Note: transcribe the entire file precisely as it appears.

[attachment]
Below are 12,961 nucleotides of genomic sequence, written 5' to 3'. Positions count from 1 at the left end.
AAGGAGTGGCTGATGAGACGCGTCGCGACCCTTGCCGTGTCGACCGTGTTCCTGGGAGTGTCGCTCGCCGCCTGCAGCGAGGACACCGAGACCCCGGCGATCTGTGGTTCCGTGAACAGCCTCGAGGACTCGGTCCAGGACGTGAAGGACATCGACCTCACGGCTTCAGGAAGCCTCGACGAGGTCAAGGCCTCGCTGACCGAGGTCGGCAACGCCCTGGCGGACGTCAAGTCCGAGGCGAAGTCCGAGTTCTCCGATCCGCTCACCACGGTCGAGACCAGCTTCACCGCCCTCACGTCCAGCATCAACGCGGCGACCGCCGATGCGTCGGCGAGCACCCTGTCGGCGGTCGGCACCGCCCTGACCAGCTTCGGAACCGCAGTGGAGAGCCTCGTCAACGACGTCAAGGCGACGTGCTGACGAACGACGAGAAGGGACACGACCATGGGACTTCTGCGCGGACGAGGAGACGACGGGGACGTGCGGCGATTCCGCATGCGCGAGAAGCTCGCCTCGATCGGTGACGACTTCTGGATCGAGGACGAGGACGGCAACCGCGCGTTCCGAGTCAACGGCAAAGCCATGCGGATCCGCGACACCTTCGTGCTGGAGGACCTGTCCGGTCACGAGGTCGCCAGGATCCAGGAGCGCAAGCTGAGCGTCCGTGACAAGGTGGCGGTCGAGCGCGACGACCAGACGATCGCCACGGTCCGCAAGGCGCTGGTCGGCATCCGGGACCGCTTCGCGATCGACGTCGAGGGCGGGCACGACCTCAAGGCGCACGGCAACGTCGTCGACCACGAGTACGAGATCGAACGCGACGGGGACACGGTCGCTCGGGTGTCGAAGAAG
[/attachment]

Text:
Below are 12,961 nucleotides of genomic sequence, written 5' to 3'. Positions count from 1 at the left end.
AAGGAGTGGCTGATGAGACGCGTCGCGACCCTTGCCGTGTCGACCGTGTTCCTGGGAGTGTCGCTCGCCGCCTGCAGCGAGGACACCGAGACCCCGGCGATCTGTGGTTCCGTGAACAGCCTCGAGGACTCGGTCCAGGACGTGAAGGACATCGACCTCACGGCTTCAGGAAGCCTCGACGAGGTCAAGGCCTCGCTGACCGAGGTCGGCAACGCCCTGGCGGACGTCAAGTCCGAGGCGAAGTCCGAGTTCTCCGATCCGCTCACCACGGTCGAGACCAGCTTCACCGCCCTCACGTCCAGCATCAACGCGGCGACCGCCGATGCGTCGGCGAGCACCCTGTCGGCGGTCGGCACCGCCCTGACCAGCTTCGGAACCGCAGTGGAGAGCCTCGTCAACGACGTCAAGGCGACGTGCTGACGAACGACGAGAAGGGACACGACCATGGGACTTCTGCGCGGACGAGGAGACGACGGGGACGTGCGGCGATTCCGCATGCGCGAGAAGCTCGCCTCGATCGGTGACGACTTCTGGATCGAGGACGAGGACGGCAACCGCGCGTTCCGAGTCAACGGCAAAGCCATGCGGATCCGCGACACCTTCGTGCTGGAGGACCTGTCCGGTCACGAGGTCGCCAGGATCCAGGAGCGCAAGCTGAGCGTCCGTGACAAGGTGGCGGTCGAGCGCGACGACCAGACGATCGCCACGGTCCGCAAGGCGCTGGTCGGCATCCGGGACCGCTTCGCGATCGACGTCGAGGGCGGGCACGACCTCAAGGCGCACGGCAACGTCGTCGACCACGAGTACGAGATCGAACGCGACGGGGACACGGTCGCTCGGGTGTCGAAGAAG